EMDR (Eye Movement Desensitization Reprocessing)
(Please note: I utilize EMDR as an adjunct therapy within a comprehensive treatment plan. We will discuss if, and how, EMDR may be incorporated into each client's care).
EMDR was developed in 1987 by Dr. Francine Shapiro for use in the treatment of clients for PTSD and trauma. EMDR has since been proven effective in the treatment of a variety of conditions including: anxiety, phobias, complicated grief, somatic disorders and more.
EMDR ( Eye Movement Desensitization Reprocessing) is based on psychotherapy and how traumatic experiences affect the brain. When a traumatic event occurs in a person’s life, often that event becomes frozen in memory. The event is stored as sights, sounds, smells, emotions and body sensations, in linked networks that are organized around the earliest related event and its associated affect. When not processed properly after a traumatic event, these memories are stored as they were at the time of the event, resulting in negative emotions, sensations and beliefs which can be triggered in current day-to-day situations. (Shapiro, 2001)
Shapiro says, “Reactions that seem irrational are often exactly that. But irrational doesn’t mean that there is no reason for them. It means that the responses come from a part of our brain that is not governed by the rational mind. The automatic reactions that control our emotions come from neural associations within our memory networks that are independent of our higher reasoning power.” EMDR addresses how the brain processes those memories, so they may have a lessened response when triggered. “In general, the basis of the suffering is the way our memories of past experiences are stored in the brain and this can be changed. Happily, appropriately stored memories are also the basis of joy and mental health.” (Shapiro, 2012)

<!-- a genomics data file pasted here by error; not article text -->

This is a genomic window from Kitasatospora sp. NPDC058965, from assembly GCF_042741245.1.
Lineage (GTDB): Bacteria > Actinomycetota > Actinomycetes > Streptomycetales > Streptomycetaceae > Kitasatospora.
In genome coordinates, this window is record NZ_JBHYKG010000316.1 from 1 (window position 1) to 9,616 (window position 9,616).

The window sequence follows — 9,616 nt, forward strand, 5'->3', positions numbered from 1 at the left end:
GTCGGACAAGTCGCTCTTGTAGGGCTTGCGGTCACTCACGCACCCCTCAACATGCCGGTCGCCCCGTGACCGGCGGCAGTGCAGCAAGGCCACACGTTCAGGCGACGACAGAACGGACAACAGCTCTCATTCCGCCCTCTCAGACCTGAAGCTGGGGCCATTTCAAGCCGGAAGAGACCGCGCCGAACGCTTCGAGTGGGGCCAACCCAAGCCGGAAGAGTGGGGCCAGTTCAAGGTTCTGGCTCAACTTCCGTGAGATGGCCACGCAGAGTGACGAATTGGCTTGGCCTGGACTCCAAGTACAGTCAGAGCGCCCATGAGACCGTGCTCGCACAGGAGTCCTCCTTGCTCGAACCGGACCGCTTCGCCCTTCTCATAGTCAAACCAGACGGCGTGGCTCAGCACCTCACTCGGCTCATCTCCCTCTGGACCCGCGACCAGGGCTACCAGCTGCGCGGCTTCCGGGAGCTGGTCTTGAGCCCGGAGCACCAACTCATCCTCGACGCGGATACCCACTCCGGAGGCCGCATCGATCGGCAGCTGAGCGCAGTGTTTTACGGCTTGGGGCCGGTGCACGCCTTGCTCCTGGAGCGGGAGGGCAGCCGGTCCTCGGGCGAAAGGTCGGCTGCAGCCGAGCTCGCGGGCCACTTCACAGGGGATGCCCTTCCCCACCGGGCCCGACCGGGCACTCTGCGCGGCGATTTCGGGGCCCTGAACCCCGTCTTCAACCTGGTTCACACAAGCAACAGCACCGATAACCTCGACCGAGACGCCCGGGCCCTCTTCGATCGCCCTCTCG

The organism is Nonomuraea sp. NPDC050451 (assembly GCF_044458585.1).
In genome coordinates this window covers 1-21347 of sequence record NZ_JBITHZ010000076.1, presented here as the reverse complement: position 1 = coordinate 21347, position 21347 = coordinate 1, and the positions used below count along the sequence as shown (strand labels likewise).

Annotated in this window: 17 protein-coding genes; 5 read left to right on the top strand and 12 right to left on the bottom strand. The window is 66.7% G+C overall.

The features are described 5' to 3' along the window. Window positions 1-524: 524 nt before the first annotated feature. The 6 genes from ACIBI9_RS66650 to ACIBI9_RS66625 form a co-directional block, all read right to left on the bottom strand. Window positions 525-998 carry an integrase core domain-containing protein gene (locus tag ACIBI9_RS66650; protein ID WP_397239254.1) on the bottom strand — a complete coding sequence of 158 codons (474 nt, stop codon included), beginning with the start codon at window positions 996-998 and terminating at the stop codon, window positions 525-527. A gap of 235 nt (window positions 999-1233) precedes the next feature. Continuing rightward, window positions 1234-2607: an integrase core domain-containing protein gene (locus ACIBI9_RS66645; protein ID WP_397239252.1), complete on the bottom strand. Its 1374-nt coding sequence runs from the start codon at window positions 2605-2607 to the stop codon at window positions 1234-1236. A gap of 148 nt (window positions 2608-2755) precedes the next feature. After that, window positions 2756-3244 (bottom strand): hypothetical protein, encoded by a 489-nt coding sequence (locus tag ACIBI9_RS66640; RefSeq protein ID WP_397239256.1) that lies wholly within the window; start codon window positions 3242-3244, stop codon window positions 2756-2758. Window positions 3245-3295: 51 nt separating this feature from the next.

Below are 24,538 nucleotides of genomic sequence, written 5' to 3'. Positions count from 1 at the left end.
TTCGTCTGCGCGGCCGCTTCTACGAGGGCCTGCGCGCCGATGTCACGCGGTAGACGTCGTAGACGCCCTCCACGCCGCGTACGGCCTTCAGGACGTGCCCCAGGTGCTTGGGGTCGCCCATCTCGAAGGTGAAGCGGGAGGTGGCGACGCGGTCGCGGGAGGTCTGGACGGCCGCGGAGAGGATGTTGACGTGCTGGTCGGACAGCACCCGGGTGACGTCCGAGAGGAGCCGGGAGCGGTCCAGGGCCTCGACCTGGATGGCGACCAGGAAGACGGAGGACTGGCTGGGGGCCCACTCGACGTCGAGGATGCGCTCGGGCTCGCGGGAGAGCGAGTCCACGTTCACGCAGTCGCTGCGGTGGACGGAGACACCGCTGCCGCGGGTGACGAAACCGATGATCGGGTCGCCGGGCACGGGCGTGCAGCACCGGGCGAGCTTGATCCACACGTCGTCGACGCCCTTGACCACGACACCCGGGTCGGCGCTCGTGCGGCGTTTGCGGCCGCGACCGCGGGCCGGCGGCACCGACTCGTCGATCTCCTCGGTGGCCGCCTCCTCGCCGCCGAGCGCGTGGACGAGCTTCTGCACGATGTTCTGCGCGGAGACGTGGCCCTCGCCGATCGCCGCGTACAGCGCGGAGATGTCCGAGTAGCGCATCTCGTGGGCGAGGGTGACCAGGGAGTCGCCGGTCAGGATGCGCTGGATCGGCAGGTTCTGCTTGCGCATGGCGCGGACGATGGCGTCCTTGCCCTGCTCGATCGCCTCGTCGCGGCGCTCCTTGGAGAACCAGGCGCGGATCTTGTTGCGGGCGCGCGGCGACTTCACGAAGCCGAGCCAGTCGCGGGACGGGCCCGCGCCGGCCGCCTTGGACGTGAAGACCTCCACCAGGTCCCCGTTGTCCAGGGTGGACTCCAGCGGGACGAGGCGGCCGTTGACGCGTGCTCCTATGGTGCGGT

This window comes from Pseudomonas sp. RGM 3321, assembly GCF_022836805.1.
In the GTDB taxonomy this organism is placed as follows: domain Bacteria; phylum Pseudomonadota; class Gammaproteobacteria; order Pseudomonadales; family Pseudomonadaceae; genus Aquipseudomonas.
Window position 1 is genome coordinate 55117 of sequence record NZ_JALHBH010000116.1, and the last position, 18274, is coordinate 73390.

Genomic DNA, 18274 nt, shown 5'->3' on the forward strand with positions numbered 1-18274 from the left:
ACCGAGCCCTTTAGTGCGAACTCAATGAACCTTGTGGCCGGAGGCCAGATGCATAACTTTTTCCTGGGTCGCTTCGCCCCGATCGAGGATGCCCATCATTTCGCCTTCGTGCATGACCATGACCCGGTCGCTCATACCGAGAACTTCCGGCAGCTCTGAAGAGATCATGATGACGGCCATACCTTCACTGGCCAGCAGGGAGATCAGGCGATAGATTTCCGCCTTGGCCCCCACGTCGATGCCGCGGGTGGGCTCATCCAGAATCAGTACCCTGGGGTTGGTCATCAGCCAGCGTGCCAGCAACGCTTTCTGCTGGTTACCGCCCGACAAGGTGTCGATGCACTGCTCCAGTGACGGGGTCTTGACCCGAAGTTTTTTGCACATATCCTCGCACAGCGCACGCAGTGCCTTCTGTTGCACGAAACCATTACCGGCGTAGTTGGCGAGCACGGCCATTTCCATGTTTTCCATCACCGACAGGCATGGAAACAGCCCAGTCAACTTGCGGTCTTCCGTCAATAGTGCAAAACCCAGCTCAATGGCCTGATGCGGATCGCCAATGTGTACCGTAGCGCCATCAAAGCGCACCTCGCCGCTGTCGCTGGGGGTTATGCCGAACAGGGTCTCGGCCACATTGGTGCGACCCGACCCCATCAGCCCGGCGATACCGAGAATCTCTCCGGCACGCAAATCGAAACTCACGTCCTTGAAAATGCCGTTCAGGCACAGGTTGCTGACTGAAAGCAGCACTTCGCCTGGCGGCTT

EMDR utilizes bilateral stimulation (eye movements, gentle tapping, alternating lights or sounds) to activate the brain’s information processing system so the old memories can then be digested. What is useful is learned, what is useless is discarded. The memory is now stored in a way that is no longer maladaptive and damaging. (Shapiro, 2012)
For more information on Dr. Francine Shapiro and how EMDR was realized as a therapy treatment, please visit the resources below:
EMDR Institute. (2004). What is EMDR?
EMDR Institute. (2004). History of EMDR.
EMDR Institute. (2004). Frequently Asked Questions.
Eye Movement Desensitization and Reprocessing: Basic Principles, Protocols and Procedures. Francine Shapiro, PhD. Guilford Press, New York, 2001 (2nd ed.)
Getting Past Your Past: Take Control of Your Life with Self-Help Techniques from EMDR Therapy. Francine Shapiro, PhD. Rodale, New York, 2012.